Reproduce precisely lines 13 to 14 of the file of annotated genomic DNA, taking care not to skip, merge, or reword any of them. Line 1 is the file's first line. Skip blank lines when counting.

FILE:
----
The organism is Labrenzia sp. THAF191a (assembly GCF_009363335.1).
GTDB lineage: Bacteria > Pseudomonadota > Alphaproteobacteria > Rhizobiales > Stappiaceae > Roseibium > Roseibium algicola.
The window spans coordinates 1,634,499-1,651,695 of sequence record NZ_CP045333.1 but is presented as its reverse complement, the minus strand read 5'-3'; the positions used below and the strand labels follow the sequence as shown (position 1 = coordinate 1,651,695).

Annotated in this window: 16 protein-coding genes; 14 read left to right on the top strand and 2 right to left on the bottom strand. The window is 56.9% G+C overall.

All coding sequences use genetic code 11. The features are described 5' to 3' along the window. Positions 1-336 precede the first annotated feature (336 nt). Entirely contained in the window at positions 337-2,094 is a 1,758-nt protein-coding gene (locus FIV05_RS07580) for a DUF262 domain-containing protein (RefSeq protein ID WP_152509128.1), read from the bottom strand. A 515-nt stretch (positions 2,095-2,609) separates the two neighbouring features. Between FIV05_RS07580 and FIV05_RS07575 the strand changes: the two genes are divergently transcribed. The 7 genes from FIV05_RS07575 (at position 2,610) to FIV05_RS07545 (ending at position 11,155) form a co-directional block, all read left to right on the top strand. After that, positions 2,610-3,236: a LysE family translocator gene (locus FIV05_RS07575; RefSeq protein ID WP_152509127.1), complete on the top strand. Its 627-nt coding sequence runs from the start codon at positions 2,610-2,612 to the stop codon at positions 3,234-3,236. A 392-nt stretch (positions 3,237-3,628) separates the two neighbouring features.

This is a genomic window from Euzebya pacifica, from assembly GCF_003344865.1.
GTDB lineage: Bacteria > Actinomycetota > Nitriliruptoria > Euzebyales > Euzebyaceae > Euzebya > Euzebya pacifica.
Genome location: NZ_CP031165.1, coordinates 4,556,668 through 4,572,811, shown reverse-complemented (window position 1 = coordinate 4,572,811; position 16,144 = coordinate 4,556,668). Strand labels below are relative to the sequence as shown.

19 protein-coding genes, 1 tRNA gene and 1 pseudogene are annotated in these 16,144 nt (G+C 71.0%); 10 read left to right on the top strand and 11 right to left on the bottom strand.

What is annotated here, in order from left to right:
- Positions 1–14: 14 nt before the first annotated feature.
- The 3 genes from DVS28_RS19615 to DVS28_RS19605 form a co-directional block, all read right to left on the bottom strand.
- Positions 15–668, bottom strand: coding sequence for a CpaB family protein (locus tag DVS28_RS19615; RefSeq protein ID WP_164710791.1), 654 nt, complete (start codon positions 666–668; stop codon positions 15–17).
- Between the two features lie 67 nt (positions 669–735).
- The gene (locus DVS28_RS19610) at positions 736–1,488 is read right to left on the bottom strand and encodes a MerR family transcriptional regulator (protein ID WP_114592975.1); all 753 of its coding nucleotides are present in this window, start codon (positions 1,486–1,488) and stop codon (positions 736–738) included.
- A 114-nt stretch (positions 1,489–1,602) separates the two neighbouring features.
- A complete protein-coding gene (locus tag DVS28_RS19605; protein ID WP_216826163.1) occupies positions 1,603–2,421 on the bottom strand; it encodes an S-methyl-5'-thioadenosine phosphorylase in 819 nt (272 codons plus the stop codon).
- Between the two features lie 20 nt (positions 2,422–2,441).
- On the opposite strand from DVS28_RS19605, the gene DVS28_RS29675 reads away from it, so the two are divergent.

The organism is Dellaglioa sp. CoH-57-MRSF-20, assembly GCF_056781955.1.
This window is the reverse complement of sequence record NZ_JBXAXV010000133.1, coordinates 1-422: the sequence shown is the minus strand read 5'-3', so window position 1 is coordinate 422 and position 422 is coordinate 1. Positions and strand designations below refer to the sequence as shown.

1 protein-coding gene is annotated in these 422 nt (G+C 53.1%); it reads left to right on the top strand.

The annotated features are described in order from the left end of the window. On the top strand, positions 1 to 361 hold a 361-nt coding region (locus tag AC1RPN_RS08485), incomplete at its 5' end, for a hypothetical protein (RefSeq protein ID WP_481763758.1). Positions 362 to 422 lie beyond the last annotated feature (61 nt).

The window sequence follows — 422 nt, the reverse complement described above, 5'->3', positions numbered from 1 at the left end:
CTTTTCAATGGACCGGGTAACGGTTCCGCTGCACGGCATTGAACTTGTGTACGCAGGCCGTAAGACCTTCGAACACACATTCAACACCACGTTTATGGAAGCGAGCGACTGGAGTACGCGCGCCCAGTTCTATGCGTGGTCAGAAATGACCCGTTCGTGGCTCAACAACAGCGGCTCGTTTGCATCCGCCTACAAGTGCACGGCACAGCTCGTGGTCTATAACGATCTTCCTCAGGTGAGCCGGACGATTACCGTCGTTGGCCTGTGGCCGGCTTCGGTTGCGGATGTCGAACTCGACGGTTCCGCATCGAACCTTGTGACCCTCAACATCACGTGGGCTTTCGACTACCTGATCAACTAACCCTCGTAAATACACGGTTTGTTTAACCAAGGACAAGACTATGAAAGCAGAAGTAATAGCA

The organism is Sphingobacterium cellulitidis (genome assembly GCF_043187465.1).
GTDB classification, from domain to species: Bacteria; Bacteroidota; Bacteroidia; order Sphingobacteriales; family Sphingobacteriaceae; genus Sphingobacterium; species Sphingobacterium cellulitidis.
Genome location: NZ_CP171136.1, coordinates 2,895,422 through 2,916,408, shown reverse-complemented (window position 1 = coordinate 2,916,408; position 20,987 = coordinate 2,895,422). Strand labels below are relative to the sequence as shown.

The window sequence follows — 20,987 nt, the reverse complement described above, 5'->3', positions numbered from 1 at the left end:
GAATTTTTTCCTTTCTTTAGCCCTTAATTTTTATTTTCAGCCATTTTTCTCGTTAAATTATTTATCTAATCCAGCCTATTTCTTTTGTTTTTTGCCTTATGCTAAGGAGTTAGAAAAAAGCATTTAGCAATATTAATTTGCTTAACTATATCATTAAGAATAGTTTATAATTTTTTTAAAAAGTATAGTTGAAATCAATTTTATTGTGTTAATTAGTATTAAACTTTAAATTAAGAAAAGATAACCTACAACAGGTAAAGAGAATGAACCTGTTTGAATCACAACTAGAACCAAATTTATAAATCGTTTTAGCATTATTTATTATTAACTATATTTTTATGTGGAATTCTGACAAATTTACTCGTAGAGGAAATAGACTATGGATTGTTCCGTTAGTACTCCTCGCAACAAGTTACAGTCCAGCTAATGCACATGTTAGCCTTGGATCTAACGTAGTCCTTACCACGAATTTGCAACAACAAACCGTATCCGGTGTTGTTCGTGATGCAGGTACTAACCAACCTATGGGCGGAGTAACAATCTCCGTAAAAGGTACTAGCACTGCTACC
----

- Positions 15–668, bottom strand: coding sequence for a CpaB family protein (locus tag DVS28_RS19615; RefSeq protein ID WP_164710791.1), 654 nt, complete (start codon positions 666–668; stop codon positions 15–17).
- Between the two features lie 67 nt (positions 669–735).